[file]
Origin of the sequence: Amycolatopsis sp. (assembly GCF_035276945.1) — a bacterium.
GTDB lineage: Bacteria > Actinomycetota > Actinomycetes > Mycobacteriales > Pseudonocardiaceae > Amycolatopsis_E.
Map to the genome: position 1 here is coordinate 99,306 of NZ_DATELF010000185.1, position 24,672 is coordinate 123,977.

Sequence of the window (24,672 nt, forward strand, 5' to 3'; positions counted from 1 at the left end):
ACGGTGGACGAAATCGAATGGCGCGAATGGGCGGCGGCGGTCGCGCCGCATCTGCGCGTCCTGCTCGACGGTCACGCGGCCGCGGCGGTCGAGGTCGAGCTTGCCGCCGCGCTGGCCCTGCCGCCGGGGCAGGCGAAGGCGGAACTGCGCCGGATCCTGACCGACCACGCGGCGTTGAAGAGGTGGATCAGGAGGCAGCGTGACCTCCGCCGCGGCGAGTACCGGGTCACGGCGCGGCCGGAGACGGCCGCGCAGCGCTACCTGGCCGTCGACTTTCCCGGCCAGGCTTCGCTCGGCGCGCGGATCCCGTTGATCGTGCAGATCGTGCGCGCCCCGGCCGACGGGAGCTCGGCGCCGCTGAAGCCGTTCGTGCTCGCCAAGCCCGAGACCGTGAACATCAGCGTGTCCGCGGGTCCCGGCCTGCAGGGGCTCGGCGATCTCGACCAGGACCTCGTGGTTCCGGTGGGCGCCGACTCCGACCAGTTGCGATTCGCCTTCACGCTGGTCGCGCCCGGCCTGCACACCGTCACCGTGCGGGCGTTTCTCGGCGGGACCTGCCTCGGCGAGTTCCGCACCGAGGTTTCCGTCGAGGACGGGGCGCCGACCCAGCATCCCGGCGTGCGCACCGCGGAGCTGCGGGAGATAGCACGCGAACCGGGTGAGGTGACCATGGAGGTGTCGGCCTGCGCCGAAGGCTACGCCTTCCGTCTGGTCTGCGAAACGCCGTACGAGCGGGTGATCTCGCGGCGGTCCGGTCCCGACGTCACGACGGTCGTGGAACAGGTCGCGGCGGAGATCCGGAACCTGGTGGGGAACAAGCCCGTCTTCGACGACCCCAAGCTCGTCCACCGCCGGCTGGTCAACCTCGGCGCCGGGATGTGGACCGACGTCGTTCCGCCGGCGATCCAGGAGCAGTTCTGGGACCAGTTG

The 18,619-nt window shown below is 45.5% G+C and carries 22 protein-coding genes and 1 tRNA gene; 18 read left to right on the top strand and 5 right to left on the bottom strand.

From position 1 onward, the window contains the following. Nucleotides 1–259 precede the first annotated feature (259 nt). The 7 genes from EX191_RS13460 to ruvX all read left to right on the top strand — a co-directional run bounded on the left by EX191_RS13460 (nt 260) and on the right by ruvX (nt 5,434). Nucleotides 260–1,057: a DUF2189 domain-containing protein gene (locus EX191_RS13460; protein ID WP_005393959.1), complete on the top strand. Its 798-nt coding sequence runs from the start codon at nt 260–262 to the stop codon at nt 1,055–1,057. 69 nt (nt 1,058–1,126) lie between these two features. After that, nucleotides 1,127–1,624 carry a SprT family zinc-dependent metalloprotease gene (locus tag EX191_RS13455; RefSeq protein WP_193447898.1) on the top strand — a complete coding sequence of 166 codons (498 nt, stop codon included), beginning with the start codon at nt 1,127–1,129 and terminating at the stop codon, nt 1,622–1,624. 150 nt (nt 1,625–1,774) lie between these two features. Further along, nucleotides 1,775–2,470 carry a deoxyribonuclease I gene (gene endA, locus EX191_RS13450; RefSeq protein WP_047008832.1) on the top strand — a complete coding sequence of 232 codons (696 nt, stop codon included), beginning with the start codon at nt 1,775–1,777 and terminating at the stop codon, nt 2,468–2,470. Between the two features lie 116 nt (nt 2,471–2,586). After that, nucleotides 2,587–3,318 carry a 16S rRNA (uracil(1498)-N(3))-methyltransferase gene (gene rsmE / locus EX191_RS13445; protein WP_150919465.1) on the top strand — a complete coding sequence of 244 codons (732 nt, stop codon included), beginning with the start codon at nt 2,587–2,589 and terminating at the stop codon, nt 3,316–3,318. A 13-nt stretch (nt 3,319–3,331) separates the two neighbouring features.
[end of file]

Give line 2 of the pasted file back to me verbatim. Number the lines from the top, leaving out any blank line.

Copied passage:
GTDB lineage: Bacteria > Actinomycetota > Actinomycetes > Mycobacteriales > Pseudonocardiaceae > Amycolatopsis_E.